Hate in America has always existed. But, for decades, its most obvious and blatant forms largely laid dormant. Now, with reports of hate crimes on the rise, neo-Nazis proudly marching on the streets of Charlottesville, Virginia, and the president serving as inspiration for some of them, the country seems to be at an inflection point.
How did we get here?
The most important reporting about hate in America attempted to answer this question. It looked at the people driving the movement and the institutions that abetted it, whether tacitly or explicitly. These stories helped us look into white supremacy’s recent past and, hopefully, provided a glimpse of its future.
To recap the year, we’ve put together a list of our top five stories and our five favorite stories from other journalists:
Waves of far-right protests swept across the country this year, often met by counterprotests. This podcast breaks down the moment when one of these protests turned ugly, and our journalists landed right in the middle of it all.
Andrew Anglin, perhaps the best-known neo-Nazi in America, is being sued for leading a targeted harassment campaign against a Jewish family. The case could have far-reaching implications for the limits of freedom of speech on the internet. But it’s been complicated by the fact that Anglin has disappeared. Where in the world is Anglin? We don’t know, but we exposed his claim of being in Nigeria as mighty thin.
A racist version of the ancient Odinism, founded in Scandinavia, is fast becoming the de-facto official belief system of the white supremacist movement. And in some cases, religious fervor is turning deadly. We found at least six cases since 2001 in which professed racist Odinists have been convicted of plotting – or pulling off – domestic terrorism attacks.
One of the core themes driving the mainstreaming of hate is a shift in messaging. Perhaps nowhere was this more apparent than in the secret chat rooms of a messaging app called Discord in the lead-up to the Unite the Right rally in Charlottesville. Leaked transcripts of the chats showed a preoccupation with putting forward the right message.
White nationalist leader Richard Spencer’s family got rich like many other white families in the south: from the labor of African Americans. Spencer funds his activities partly from his family’s cotton farms in a predominantly black region of Louisiana. The family benefits from extensive farm subsidies as well. That income is supplemented, we learned, by funding from a reclusive wealthy benefactor with deep family ties to an influential conservative publishing house.
The best hate reporting from other media outlets:
Charlottesville: Race and Terror (VICE News)
The deadly far-right rally in Charlottesville marked a turning point in how America talks about hate. Here were large numbers of neo-Nazis and white supremacists, marching with torches and shouting Nazi slogans and anti-Semitic slurs. It was a wake-up call for many Americans.
Perhaps no one captured this seminal moment in American history more effectively than VICE news, whose viral video from inside the neo-Nazi camp showed pure, unabashed hate flowing from heavily armed white men. If you haven’t seen it yet, it’s essential viewing.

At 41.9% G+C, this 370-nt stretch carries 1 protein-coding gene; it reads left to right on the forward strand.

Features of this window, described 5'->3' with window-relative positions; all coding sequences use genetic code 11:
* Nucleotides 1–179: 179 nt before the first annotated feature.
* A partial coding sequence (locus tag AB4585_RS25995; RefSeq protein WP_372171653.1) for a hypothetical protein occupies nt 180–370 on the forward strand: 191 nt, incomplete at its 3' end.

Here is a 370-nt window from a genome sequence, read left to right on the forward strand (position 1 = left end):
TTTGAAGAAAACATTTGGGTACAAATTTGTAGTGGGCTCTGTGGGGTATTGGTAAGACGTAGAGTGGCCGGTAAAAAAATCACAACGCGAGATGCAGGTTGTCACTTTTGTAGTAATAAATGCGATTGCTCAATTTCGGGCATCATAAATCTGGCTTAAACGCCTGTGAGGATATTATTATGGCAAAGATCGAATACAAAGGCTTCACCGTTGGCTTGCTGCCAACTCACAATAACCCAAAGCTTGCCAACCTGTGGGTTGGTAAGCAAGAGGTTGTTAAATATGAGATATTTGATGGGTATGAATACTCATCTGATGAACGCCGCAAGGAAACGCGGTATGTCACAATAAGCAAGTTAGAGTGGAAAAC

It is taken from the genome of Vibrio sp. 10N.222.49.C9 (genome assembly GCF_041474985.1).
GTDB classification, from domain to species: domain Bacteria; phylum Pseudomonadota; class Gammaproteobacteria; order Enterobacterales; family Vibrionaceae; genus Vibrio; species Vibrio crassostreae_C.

Alt-White: How The Breitbart Machine Laundered Racist Hate(Joseph Bernstein, BuzzFeed News)
When Donald Trump ascended to the White House, Breitbart News head honcho Steve Bannon was the man behind the throne. This story, based on a trove of leaked emails, showed how Breitbart golden boy Milo Yiannopoulos courted neo-Nazis, like the Daily Stormer’s Andrew Auernheimer and American Renaissance’s Devin Saucier.
To sum it all up, the piece contains a perfect metaphor: Video of Yiannopoulos at a Dallas karaoke bar singing “America the Beautiful” while an audience of white supremacists, including Spencer, threw up something that looked exactly like Nazi salutes.
The Making of an American Nazi (Luke O’Brien, The Atlantic)
In the world of white supremacist hate, there is no website more important than The Daily Stormer. The site has served as a gateway of radicalization for a generation of internet-savvy white supremacists, while also directing harassment campaigns targeted at the white power movement’s perceived enemies.
O’Brien’s fascinating story shows how Anglin transitioned from a vegan hippie into one of the world’s most influential purveyors of hate.
Here’s a key passage:
Like many young men on the extreme right, Anglin hadn’t just given up on the idea of the United States as a liberal democracy. He wanted to burn it to the ground. “There is rapidly approaching a time when in every White Western city, corpses will be stacked in the streets as high as men can stack them,” he wrote. “And you are either going to be stacking or getting stacked.”
Honorable Mention: Pony Nationalism and the Furred Reich: Inside the Alt-Furry’s Online Zoo (Roisin Kiberd, Motherboard)
Are there neo-Nazis hiding among the furry ranks of the grown men who love My Little Pony? It’s 2017, of course there are.
Happy holidays, everyone! We’ll see y’all next year.
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Have a hate incident to report? Tell us about it here, or contact the Hate Report team: Aaron Sankin can be reached at email@example.com, and Will Carless can be reached at firstname.lastname@example.org. Follow them on Twitter: @asankin and @willcarless.